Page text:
Cruise lines have long been loath to depart from the traditional business model of sailing at 100% occupancy. But recently they have started to test moves away from that paradigm.
In the latest attempt by cruise lines to break the cycle of last-minute discounting to fill ships, Royal Caribbean Cruises Ltd. Chairman Richard Fain said that starting in March, the company had stopped cutting prices on close-in sailing dates for all of its brands, including Celebrity and Royal Caribbean International.
Last-minute pricing discipline has become increasingly important because cruise lines admit that late discounting undermines their marketing assertions that only by booking early will passengers get the best fares.
“Depending on the type of cruise, that last minute may be 10, 20 or 30 days out,” Fain said in a conference call with Wall Street analysts. “But from that point on, we will hold our price at the prior level.”
Fain’s pledge applies only to North American itineraries and excludes the two- to four-day cruises, where last-minute sales are part of the typical booking dynamic.
Fain conceded that in the short term, it would mean that some RCCL ships would depart less than full. But he said that in the long run, price integrity would boost the brand and lead to higher revenue.
“It was really important to strengthen our brand, because in the long run it is our brand that is going to drive our yield improvements,” Fain said.
In the third quarter of 2013, Carnival Cruise Line adopted a strategy of holding firm on pricing even if its ships sail at slightly lower occupancies.
“We believe this will make Carnival’s pricing recovery more achievable as we move through 2014,” Carnival Corp.’s then-vice chairman, Howard Frank, said at the time.
Other lines, while stopping short of a pledge to halt last-minute discounting, said they have been doing everything possible to persuade customers to book cruises earlier.
“We don’t have a specific pricing promise, but I can absolutely tell you that our goal is to raise pricing as we get closer to sailing,” said Andy Stuart, president of Norwegian Cruise Line. “It’s a philosophy that my boss, Frank Del Rio, has lived by — a strategy of marketing to fill rather than pricing to fill.”
The time could be ripe for such a strategy. One factor driving last-minute discounting has been the glut of capacity in the Caribbean over the past 12 to 18 months. But starting this month, industrywide capacity in the region began to shrink year over year. With some berths shifting to other markets, cruise lines might have a better shot at maintaining a no-discounting model going forward.
Fain said last-minute discounts have a disproportionately large impact on sales efforts.
“They upset many of our most loyal customers by creating an uncertainty about the prices they pay,” he said. “They cause headaches for our travel agency partners, who don’t know what price they should rely on, and they undermine our brand image.”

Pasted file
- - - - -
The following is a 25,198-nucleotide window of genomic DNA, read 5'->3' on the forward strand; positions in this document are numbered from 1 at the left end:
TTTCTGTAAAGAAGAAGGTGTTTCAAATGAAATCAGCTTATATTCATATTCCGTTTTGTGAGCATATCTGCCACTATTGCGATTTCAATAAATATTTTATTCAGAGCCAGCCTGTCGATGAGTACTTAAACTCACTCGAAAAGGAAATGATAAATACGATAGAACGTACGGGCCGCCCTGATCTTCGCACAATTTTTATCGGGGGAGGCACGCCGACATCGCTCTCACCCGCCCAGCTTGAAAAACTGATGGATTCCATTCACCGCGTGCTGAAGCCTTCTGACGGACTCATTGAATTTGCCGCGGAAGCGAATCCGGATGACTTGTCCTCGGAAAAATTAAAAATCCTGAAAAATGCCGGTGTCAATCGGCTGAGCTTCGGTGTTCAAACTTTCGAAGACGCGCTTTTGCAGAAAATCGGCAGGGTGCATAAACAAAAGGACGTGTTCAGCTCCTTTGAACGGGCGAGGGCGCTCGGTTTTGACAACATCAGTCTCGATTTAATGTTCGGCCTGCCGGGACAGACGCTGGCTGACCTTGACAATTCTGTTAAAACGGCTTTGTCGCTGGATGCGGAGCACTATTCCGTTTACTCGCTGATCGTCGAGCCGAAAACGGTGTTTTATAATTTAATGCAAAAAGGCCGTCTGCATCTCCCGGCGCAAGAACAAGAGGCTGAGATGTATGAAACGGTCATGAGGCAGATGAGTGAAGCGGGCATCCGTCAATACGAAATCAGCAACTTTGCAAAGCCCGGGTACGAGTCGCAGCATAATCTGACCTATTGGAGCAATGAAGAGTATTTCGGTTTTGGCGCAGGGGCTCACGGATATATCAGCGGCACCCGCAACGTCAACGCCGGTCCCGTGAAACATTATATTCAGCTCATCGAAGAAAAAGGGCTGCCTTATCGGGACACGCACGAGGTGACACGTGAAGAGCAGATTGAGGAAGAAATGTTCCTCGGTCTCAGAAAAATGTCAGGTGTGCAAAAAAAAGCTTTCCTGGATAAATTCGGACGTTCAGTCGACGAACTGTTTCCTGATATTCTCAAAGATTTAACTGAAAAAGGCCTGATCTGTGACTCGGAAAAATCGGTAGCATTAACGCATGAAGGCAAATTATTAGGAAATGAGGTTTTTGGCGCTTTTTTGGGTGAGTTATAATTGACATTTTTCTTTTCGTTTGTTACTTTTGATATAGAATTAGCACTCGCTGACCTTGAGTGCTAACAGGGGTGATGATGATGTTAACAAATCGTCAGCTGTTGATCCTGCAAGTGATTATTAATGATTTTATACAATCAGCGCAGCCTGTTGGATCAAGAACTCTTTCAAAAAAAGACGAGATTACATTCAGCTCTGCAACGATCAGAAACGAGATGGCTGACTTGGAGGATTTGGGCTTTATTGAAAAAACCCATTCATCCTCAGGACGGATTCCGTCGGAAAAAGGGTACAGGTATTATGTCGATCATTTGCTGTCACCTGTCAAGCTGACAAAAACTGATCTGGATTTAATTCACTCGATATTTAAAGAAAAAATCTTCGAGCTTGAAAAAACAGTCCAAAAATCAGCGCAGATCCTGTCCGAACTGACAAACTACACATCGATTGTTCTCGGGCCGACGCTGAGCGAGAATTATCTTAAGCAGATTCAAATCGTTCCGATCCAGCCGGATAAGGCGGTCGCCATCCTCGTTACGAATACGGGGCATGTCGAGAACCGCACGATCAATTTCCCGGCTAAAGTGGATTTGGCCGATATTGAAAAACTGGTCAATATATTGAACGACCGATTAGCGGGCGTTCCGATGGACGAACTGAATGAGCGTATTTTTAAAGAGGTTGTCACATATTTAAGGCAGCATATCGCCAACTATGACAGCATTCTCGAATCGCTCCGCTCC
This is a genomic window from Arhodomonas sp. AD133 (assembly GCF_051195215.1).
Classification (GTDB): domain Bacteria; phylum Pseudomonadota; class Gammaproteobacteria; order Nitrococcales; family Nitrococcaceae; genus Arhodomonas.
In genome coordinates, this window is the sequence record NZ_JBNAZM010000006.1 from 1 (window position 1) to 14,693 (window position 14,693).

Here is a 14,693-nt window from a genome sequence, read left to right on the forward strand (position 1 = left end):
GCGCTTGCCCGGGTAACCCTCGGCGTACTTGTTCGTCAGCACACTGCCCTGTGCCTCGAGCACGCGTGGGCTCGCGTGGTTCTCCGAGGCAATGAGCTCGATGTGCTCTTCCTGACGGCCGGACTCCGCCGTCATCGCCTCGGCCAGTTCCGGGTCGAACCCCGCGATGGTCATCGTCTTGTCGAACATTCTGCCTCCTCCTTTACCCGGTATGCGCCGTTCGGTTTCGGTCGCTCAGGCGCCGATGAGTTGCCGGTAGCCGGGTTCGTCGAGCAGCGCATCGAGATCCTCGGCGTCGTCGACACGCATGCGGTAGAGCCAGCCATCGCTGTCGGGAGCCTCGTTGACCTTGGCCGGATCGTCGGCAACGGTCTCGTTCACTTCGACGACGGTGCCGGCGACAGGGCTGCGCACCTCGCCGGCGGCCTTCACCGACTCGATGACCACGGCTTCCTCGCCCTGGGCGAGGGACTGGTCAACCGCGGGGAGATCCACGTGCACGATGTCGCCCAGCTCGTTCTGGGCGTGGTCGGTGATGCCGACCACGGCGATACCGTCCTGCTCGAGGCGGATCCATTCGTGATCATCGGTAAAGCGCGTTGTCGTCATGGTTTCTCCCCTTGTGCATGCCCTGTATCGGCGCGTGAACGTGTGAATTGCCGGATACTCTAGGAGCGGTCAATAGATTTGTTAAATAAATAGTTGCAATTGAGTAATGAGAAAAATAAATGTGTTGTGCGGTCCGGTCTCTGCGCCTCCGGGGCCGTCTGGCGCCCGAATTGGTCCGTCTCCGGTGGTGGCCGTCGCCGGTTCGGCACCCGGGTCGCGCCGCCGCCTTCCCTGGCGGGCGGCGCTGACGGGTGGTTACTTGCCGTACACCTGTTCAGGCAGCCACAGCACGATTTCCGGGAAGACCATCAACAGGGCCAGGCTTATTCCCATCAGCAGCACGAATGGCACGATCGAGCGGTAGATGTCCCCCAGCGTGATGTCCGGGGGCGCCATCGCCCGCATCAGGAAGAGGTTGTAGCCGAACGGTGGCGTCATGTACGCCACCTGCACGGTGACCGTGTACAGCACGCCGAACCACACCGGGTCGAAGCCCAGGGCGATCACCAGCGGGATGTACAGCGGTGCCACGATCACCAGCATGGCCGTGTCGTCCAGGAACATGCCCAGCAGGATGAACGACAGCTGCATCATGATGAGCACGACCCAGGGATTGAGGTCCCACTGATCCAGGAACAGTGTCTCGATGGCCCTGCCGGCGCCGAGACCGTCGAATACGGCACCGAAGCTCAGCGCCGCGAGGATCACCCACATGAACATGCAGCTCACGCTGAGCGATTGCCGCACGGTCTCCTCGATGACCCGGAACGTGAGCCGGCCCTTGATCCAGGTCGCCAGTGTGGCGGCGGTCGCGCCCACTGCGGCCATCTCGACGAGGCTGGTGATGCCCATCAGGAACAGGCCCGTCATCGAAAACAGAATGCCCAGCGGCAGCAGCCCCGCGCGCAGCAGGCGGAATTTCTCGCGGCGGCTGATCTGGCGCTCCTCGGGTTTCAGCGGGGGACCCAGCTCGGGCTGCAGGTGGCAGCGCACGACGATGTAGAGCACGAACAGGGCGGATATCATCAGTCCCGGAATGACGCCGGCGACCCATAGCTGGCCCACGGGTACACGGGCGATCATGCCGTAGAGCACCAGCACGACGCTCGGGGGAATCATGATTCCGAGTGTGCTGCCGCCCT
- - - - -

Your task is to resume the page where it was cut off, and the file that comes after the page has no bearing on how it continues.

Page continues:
Some travel agents have taken note of the philosophy shift at several lines.
“I think Norwegian and Royal are both trying to discount less,” said Debbie Fiorino, senior vice president of CruiseOne/Cruises Inc.
Fiorino said that agencies doing business under the CruiseOne/Cruises Inc. banner have more business on the books for 2016 than they did for 2015 at this point last year, and efforts to encourage early bookings by the cruise lines was one reason.
Other agents said Royal still has room to improve its policy.
“Almost all of our price-drop issues occur in the 30- to 60-day window before sailing, when everyone who booked early is in penalty because that is when Royal is most aggressive,” said Don Baasch, president of Last Call Cruises in the San Francisco Bay area.
Vicki Freed, Royal Caribbean International’s senior vice president of sales, trade support and services, said that by eliminating last-minute discounts, Royal expected to affect the whole psychology of the purchase decision, encouraging earlier action at every stage of the booking cycle.
Beyond eliminating discounts, several lines said they were taking a variety of steps to encourage early booking. These include announcing itineraries earlier, opening ships for booking further in advance and using yield management to encourage early demand.
Rick Sasso, president of MSC Cruises USA, said a new pricing structure introduced at MSC last year was meant in part to encourage early bookings.
“We came out with very aggressive group pricing, which is typically your most advanced cycle of bookings,” Sasso said. “It allows you to be fuller sooner. Then, you come out with an added-value pricing strategy. That has probably become the basis of what most lines are trying to do. So you’re not discounting the price, you’re giving more added value.”
Fain said it is too early to measure the success of the change in close-in discounting practices. But he indicated that the policy is here to stay.
“We think that getting our customers out of this sort of used-car-salesman type of mentality will be good for the brand, good for their experience and therefore lead to larger yields in the long run,” he said.
Wall Street analysts responded favorably to the idea.
In a note to investors, Susquehanna Financial Group analyst Rachael Rothman wrote: “While holding near-in price will cause near-term pain, given it is too late for [RCCL] to make up the difference by marketing its 2015 itineraries earlier, we believe this is the appropriate strategy to reinforce the brand image and improve profitability over the long term.”
Patrick Scholes, an analyst with SunTrust Robinson Humphries, said benefits from Royal’s move could be widespread.
“Getting rid of the ‘used-car-salesman mentality’ and eliminating last-minute deals dovetails with [Frank Del Rio’s] New Deal at Norwegian Cruise Line Holdings and could buoy the industry at large,” Scholes said.